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What is Play Therapy?

The natural form of communication for children is play and activity.  Most adults prefer to talk to communicate their feelings, but for children, developmentally, they are more comfortable expressing themselves and their emotional world through play and art.  Children do not need to be taught how to play, it is spontaneous, enjoyable and child-centered. Play therapy is beneficial for children from 3-11 years.  At age ten-eleven most children are able to sit for longer periods and access their emotional world verbally.  However, art therapy is still age-appropriate and very beneficial for  individuals of all ages.

Play Therapy with Sharon Selby - Parenting Tips to Help your Child with Anxiety
Play Therapy Activities - Parenting Tips to Help your Child with Anxiety
Play Therapy - Parenting Tips to Help your Child with Anxiety
The benefits of Play Therapy - Parenting Tips to Help your Child with Anxiety
Symbolic Play

According to Jean Piaget (1962), famous Swiss developmental psychologist, play bridges the gap between concrete experience and abstract thought; it is the symbolic function of play that is so important.  In play, the child is interacting with toys and art which are symbols for something else the child has experienced directly or indirectly.

Play represents the attempt of children to organize their experiences and may be one of the few times in children’s lives when they feel more in control of their lives and thus more secure…For children to “play out” their experiences and feelings is the most natural, dynamic and self-healing process in which children can engage.

– Gary Landreth

A therapeutic working relationship with children is best established through play, and the relationship is crucial to the activity we refer to as therapy.  Play provides a means through which conflicts can be resolved and feelings can be communicated.
Virginia Axline

Feelings and attitudes which may be too threatening for the child to express directly can be safely projected through play therapy toys and art.  Children’s feelings are often inaccessible at a verbal level.

Play Therapy Overview

My Introductory Session with the Child

My playroom has a variety of toys (doll house, cars, people, animals, blocks, doctor’s kit, bugs, puppets, soldiers, dinosaurs, food, cash register, pots and pans etc.)  There’s also a selection of art materials: markers, paints, crayons, pastels, pencils, scissors, coloured paper, plain paper etc. These toys and art materials encourage creative and therapeutic play.

Limits of Confidentiality and Who Am I?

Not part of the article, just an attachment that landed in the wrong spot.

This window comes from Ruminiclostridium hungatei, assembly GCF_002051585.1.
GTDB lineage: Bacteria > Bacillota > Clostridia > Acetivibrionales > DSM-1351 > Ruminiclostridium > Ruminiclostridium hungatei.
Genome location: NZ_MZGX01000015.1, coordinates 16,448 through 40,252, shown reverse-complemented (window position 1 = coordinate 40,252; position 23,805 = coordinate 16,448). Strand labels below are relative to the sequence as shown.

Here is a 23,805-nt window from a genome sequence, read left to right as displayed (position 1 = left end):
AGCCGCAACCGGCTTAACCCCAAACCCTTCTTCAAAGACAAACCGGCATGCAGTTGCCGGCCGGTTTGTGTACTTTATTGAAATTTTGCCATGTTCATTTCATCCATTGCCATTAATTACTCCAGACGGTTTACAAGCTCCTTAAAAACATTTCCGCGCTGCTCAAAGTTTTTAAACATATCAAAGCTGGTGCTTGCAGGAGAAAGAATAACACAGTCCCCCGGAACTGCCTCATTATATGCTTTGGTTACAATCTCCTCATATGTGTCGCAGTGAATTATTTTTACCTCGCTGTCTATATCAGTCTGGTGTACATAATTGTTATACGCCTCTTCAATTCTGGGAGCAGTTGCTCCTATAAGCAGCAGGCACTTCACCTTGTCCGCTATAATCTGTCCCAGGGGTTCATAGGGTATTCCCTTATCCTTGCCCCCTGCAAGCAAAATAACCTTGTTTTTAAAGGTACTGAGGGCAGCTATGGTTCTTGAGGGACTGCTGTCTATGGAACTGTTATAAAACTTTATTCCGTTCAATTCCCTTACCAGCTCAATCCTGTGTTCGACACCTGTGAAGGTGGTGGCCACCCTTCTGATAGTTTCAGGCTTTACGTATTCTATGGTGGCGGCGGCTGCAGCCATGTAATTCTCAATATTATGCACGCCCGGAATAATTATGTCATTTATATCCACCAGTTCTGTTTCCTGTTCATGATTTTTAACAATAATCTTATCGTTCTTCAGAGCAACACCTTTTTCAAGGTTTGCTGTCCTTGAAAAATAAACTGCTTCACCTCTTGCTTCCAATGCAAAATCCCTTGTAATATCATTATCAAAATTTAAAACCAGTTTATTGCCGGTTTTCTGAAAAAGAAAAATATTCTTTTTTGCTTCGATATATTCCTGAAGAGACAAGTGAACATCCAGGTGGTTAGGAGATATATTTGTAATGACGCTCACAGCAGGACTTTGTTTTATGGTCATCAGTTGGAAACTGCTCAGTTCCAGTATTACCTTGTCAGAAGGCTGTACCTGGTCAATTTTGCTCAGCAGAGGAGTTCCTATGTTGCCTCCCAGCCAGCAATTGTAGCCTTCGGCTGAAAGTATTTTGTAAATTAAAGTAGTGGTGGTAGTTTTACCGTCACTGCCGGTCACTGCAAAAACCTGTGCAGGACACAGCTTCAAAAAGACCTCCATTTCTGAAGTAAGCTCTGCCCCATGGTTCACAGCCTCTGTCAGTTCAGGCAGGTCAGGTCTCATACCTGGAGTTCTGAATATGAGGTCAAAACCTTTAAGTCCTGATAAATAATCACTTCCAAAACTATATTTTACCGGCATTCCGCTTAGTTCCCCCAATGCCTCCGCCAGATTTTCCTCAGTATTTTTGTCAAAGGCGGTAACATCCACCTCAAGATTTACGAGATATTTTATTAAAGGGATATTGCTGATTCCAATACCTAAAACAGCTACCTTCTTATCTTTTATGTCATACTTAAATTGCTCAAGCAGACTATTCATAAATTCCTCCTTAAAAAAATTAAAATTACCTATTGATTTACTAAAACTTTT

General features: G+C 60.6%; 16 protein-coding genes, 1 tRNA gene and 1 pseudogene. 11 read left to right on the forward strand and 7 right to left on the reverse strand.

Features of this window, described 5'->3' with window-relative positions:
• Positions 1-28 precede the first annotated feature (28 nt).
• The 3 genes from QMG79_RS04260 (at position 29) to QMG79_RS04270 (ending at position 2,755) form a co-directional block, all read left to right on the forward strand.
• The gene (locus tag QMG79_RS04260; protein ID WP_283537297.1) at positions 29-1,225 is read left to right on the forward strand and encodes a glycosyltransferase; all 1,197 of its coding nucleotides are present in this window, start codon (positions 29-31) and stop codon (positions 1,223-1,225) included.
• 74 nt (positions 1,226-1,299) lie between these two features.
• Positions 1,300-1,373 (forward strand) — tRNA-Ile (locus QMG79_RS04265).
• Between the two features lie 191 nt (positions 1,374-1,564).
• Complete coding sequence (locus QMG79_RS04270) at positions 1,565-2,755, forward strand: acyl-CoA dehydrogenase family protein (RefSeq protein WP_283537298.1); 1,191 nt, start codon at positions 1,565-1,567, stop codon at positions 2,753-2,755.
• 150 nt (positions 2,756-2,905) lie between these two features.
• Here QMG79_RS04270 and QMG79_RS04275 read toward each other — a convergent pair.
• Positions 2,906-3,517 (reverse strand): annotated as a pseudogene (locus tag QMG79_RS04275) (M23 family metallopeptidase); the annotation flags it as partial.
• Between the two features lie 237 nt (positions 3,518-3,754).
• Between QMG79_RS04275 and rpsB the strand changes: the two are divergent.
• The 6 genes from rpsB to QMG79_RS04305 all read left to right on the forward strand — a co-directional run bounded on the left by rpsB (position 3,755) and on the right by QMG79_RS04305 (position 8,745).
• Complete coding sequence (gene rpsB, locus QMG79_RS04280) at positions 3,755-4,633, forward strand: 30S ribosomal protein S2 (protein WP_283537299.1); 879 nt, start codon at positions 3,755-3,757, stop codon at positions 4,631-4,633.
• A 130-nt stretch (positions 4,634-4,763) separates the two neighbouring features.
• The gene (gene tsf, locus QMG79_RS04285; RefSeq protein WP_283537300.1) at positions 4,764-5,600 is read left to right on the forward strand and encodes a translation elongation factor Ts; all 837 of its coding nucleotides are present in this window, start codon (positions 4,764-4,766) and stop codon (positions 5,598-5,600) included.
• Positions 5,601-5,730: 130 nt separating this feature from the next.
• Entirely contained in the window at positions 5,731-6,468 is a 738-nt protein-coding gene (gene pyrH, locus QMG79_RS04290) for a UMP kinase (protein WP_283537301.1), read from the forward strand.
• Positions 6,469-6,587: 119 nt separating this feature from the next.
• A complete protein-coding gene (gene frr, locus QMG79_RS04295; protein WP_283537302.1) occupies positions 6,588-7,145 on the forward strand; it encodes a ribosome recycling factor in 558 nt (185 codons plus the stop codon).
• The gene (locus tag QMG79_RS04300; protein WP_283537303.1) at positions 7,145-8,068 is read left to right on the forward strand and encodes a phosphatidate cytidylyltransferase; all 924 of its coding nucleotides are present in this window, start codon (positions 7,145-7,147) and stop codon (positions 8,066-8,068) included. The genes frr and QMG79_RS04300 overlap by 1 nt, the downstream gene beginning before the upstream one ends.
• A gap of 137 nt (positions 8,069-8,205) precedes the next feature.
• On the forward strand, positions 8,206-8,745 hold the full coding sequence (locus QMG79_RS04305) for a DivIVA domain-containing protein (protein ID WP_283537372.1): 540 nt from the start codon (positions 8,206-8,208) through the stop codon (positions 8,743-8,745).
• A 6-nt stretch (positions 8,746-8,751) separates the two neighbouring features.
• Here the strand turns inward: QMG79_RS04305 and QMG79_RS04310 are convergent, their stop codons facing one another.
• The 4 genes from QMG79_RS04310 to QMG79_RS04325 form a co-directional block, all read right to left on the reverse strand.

I will explain to your child that I am a “feelings lady” who has special training to help children with their feelings.  I will ask your child if he/she can name some feelings.  I will explain that we all get difficult feelings and that through art, play and talking I can help with feelings.  I let children know that everything we talk, play or draw about is private unless someone is hurting them and then I would have to get help for them.  I will let them know that before I talk to moms and dads I will chat with them about the kinds of things that I’d like to talk to their parents about.  I will let them know that their play session is not a secret.  They can talk about what they’ve been doing to people such as their parents, but they don’t have to.

As parents, after the session, please refrain from asking “How did you like it?” or “What did you do?”  It is important that the child not feel as though he/she has to behave a certain way in counseling. Likewise, it is important not to “prep” your child for a session ahead of time.  This is a child-centered process and the child needs to lead the way, unconsciously and consciously.  If you make suggestions to your child, as to what he/she should talk about or play about, this will disrupt the unconscious from expressing itself.  Furthermore, if you have any questions please ask me directly during a parent session.

Cautionary Advice

If your child seems reluctant to come to counselling, please let me know by phone or e-mailing the ABLE clinic.  Please don’t give consequences, rewards or bribes.

In play therapy, it is part of the therapeutic process that the child is not required to clean up.  I will explain to the child that this is the one room in the world where he/she does not have to clean up.

If your child shows you a picture that she/he has drawn, feel free to comment on the colours, “Oh I see you used some red and blue and green” but please don’t praise the picture or guess what he/she has drawn “Oh look you drew a dog” … “No it’s a cow!”

The most important therapeutic factor is for me to develop a positive relationship between myself and your child.  Thank you for your support with the aforementioned points.

For some children, depending on their particular issues, once we have developed a trusting relationship, I will add the cognitive behavioural therapy component to our sessions. For some children, the rapport is developed within one session, for other children it may take a few sessions. Play therapy is a research-based practice that is shown to be a very effective and a natural form of counselling for children.  If you have any questions, please let me know.


Sharon Selby - Parenting Tips to Help your Child with Anxiety




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